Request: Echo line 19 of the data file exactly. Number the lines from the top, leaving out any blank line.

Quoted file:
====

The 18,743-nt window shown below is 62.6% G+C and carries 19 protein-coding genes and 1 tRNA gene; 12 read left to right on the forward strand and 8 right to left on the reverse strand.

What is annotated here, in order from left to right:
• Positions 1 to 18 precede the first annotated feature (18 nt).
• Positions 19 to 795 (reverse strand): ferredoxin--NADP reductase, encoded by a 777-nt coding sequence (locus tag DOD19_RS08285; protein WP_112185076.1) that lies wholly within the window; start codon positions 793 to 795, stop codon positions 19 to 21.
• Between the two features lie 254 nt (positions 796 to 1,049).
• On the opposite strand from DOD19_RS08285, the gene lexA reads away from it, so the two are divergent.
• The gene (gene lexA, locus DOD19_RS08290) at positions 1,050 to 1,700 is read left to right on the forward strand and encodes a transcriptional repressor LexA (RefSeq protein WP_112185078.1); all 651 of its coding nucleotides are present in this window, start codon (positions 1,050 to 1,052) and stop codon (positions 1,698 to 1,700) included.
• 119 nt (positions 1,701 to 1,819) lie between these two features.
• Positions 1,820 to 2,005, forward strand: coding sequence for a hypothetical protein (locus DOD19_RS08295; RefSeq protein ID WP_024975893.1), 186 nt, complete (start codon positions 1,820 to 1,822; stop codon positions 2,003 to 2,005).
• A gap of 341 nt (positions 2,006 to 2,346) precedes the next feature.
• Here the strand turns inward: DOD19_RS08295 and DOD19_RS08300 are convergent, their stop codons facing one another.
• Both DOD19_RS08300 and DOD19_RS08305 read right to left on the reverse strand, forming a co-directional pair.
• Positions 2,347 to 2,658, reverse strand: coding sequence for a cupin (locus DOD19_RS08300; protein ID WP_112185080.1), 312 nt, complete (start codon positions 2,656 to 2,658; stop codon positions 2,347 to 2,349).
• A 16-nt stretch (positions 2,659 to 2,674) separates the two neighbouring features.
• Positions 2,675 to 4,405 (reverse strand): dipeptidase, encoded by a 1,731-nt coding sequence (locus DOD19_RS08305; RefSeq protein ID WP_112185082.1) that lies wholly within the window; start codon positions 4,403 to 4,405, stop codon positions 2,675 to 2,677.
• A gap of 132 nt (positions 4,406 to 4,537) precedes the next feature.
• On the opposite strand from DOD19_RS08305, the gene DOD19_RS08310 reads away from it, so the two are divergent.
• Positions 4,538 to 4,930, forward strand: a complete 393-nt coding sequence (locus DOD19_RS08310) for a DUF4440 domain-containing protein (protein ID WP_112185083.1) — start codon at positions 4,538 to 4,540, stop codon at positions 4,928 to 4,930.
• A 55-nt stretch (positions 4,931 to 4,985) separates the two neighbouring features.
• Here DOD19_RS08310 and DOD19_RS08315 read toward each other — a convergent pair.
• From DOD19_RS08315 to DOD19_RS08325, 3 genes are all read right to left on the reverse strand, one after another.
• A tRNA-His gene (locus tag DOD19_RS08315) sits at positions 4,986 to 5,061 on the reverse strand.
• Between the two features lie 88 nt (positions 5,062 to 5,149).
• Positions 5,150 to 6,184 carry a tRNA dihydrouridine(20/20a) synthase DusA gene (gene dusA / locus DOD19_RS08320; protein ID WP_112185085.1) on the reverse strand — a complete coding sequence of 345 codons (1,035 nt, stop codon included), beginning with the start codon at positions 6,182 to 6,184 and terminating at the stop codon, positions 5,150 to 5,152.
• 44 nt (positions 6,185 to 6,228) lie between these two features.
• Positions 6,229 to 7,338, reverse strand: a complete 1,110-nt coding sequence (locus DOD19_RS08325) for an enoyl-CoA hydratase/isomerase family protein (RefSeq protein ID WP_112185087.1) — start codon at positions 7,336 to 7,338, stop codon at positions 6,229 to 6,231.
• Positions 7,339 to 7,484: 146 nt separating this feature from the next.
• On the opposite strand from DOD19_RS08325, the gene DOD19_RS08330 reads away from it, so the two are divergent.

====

• A 55-nt stretch (positions 4,931 to 4,985) separates the two neighbouring features.